With World Resolution Day just around the corner on the 20th October, we want to promote the use of mediation to resolve disputes.
One of the most emotion-filled events for which people can use mediation is property settlement during a separation. If you and your ex-partner can’t agree on how you will divide your property then mediation is an excellent way to bypass costly legal proceedings.
By using mediation to divide property, vehicles, finances, superannuation and other assets – as well as discuss the post-separation support of children – those going through a separation are generally less stressed and more easily able to walk away satisfied with the outcome.
What is mediation
The mediation process brings disputing couples together – pre court – in order to discuss issues and attempt to resolve them in a cooperative and fair manner.
Mediations can be self organised or run by a paid third party, who will moderate the meeting in order to ensure all parties have their say and every agreement is legally documented afterwards. Both parties are able to speak freely during a mediation, which helps to clear up any misunderstandings and helps each person to feel validated.
The far-reaching benefits of mediation
Because mediation fosters calm cooperation, every stage of the property settlement process becomes easier to deal with. Some other advantages include:
- Avoiding court and associated costs;
- Resolving issues more quickly;
- Avoiding having to ‘air your dirty laundry’ in a public court;
- Having the chance to tell your side of the story.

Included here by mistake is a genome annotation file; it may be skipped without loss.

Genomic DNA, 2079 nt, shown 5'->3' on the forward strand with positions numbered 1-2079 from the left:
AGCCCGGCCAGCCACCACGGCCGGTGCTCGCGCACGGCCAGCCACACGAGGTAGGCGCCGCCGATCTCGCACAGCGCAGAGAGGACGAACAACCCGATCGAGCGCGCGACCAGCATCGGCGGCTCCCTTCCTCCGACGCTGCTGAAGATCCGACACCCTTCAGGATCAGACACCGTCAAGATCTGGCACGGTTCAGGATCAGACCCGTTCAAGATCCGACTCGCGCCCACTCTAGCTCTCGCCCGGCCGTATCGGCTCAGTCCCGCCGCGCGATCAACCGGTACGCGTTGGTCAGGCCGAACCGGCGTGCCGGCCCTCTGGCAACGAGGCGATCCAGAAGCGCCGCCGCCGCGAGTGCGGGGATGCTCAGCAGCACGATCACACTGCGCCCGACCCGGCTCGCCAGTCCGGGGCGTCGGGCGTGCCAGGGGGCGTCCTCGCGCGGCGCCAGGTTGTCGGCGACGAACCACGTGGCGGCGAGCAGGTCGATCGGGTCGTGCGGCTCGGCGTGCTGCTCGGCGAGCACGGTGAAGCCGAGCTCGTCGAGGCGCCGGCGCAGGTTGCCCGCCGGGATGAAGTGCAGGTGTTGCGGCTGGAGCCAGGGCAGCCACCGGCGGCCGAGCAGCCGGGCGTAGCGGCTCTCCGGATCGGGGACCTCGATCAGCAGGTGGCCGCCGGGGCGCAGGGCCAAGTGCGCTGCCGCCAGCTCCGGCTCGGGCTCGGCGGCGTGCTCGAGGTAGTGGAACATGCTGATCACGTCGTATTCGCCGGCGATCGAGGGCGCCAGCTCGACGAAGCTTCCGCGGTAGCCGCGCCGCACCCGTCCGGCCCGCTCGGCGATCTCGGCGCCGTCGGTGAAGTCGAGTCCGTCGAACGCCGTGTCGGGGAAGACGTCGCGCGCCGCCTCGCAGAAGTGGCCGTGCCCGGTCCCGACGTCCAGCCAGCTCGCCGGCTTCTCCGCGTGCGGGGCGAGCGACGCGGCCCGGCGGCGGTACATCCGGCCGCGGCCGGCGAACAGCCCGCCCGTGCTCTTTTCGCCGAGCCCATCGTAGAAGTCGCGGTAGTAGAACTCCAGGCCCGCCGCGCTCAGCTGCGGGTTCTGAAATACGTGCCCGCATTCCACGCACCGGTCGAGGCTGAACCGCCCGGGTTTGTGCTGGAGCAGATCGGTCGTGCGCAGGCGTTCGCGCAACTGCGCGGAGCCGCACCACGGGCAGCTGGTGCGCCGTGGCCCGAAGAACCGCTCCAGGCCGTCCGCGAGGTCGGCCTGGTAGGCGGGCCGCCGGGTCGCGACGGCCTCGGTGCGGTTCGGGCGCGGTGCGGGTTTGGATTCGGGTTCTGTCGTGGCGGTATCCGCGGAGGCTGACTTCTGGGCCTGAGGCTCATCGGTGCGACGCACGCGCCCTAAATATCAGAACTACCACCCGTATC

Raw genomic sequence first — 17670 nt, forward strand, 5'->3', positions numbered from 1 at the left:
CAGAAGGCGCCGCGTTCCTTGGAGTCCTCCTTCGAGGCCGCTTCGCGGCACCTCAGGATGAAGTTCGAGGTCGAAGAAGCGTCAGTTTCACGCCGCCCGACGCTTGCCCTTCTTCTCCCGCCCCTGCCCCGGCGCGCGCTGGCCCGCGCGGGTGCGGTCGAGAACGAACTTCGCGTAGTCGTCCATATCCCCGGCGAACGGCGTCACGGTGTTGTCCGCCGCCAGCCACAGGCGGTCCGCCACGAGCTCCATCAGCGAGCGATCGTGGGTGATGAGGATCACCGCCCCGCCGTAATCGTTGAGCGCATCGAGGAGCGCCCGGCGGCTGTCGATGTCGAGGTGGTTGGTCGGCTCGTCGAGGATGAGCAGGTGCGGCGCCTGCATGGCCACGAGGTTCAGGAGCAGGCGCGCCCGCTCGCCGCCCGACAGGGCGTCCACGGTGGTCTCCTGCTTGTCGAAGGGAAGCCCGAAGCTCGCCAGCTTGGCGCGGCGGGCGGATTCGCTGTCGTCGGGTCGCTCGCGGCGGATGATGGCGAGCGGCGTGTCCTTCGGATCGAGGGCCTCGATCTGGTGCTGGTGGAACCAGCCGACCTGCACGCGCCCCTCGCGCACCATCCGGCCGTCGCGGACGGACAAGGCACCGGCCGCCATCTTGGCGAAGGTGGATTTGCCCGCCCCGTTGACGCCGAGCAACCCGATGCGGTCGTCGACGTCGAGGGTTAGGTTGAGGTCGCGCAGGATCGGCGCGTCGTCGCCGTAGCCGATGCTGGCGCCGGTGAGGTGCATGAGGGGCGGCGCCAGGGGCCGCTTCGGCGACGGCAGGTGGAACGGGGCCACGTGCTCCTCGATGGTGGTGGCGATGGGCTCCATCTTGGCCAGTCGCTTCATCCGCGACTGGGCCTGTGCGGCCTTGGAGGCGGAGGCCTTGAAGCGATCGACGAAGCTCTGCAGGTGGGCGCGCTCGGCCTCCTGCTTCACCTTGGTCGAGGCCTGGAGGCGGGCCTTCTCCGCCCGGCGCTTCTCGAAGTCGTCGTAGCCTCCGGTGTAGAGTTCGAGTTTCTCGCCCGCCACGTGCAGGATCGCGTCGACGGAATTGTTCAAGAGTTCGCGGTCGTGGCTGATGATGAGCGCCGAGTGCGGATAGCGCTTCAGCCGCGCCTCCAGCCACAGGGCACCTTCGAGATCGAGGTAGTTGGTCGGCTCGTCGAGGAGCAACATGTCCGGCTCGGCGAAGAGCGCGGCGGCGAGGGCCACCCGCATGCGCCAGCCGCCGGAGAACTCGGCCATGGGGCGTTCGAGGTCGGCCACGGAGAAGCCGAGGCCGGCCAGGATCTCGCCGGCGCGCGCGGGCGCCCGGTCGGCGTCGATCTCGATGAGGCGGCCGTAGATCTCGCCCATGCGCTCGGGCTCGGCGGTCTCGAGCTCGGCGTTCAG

Is my case suitable for mediation?
Mediation should always be attempted before taking a dispute to court; however, it isn’t suitable for every person or dispute. If you organise a mediation with a third-party, they will usually complete a pre-meeting assessment to see if dispute resolution is suitable. If you’re holding a DIY mediation, it’s important to organise it at a time where tempers are cool and it’s always a good idea to ask an impartial person to join you. Don’t ever attempt mediation if you have concerns about your safety or the safety of others.
How long will mediation take?
Depending on each individual case, a mediation could take anywhere from two hours to months! A typical mediation for property settlement includes:
- Discussion of each party’s needs, interests and contributions;
- Identification of assets in the asset pool;
- Discussion and negotiation about how best to divide these assets;
- Discussion about custody of any children (or pets, in some cases!);
- Discussion about how communication should be handled in the future;
- Anything else pertaining to your particular dispute.
As you can see, this could be a very quick process for a couple with no children and minimal assets, in comparison to a couple with many assets, assets with no clear division and children.
Why is a binding financial agreement so important?
The primary goal of a mediation process should always be equity between the couple. The process offers the possibility of a peaceful and less complicated resolution, in comparison to the Family Court. It’s important to ensure that decisions made during mediation are legally binding though, so it’s important to back up decisions with a financial agreement.
The easiest way to do this is to download a financial agreement online, before completing a draft agreement during mediation. You are both required to seek independent legal advice about your financial agreement; however, this can also be completed online, with a lawyer advising you via phone or email. It’s a process that makes life so much easier at a difficult time.